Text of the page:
Having had an opportunity to test Yamaha RX-V485BL vs Yamaha R-N602BL, I’d like to share my impression here to facilitate your choice of a new AV receiver.
The number of channels for receivers is different - 5.1 versus 2.0, respectively, for devices. In terms of power, there are differences, the RX-V485BL has such a ratio W/Ohm - 80/6, while the R-N602BL has a power of 115/8, 105/4. The value of total harmonic distortion is also different, and for the RX-V485BL it is 0.09%, but for the R-N602BL it is 0.01%.
The manufacturer installed different DACs, the RX-V485BL received the model Burr-Brown 384 KHz/32-bit, but the R-N602BL is equipped with Burr-Brown 192 KHz/24-bit. The Bi-amping function is implemented only in the Yamaha RX-V485BL. Both Yamaha RX-V485BL and Yamaha R-N602BL can transmit an audio signal directly to the amplifier and bypasses any DSP processing. Each of the receivers has a Bluetooth connector. The contenders have differences in the supported services from Apple - AirPlay, AirPlay 2 versus AirPlay respectively. Access to the Spotify service is on each of the competitors. HDMI signal transmission in standby mode can provide only the RX-V485BL. Video scaling is only possible with the RX-V485BL. Operation with the Dolby Vision is only possible with the RX-V485BL. HDMI Audio Return Channel is only available on Yamaha RX-V485BL. HDMI eARC is only supported by the RX-V485BL. When comparing receivers, it becomes clear that only the Yamaha RX-V485BL has HDMI CEC. In the presence of a built-in phono stage for connecting a vinyl player only at Yamaha R-N602BL. There is an ECO mode in either AV receiver. The Yamaha RX-V485BL can be properly configured using the setup assistant.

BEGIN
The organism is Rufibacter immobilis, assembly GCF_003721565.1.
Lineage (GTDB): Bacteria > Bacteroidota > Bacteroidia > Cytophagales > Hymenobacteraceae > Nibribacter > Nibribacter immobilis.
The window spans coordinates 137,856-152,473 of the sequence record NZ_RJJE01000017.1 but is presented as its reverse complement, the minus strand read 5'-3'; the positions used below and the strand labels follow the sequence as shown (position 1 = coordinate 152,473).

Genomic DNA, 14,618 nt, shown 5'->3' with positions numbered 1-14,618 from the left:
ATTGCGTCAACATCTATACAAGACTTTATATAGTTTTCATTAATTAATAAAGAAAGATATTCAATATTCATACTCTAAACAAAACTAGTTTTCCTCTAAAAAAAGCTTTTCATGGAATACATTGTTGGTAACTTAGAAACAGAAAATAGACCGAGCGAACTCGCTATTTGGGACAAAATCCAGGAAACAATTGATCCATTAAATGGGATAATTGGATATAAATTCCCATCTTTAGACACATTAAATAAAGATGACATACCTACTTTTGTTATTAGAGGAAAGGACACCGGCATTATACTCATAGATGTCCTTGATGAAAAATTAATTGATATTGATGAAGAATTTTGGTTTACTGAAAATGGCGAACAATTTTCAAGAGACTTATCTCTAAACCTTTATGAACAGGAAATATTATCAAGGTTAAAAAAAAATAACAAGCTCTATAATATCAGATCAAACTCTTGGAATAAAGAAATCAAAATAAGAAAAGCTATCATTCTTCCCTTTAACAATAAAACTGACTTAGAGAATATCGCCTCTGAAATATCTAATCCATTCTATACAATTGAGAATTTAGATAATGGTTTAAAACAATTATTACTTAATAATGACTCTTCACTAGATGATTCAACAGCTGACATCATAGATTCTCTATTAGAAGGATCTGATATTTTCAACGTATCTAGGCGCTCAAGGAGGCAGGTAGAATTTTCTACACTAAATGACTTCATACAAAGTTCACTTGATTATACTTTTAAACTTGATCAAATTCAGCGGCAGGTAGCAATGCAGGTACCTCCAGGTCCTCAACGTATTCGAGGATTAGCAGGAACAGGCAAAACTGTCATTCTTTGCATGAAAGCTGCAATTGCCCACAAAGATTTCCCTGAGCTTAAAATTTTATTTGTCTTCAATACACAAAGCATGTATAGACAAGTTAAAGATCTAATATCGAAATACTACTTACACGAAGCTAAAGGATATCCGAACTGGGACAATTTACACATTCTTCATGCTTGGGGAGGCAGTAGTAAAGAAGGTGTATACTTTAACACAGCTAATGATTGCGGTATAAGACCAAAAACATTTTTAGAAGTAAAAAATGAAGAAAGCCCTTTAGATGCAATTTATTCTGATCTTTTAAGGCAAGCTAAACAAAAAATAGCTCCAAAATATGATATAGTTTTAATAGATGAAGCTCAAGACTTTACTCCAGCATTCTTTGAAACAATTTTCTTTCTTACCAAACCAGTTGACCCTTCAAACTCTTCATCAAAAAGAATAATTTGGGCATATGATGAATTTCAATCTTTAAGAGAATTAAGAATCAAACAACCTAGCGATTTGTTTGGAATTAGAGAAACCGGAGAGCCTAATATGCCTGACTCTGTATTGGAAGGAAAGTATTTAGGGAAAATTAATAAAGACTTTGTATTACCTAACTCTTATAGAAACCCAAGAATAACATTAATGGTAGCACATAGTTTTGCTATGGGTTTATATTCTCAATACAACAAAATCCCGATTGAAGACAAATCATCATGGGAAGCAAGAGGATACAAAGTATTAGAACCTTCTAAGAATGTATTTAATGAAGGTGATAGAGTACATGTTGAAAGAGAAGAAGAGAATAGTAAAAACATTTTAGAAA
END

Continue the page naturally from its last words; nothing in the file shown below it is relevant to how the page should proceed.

Generally no support for a Dolby Atmos multichannel audio format. A DTS:X surround technology is not supported by devices from our comparison.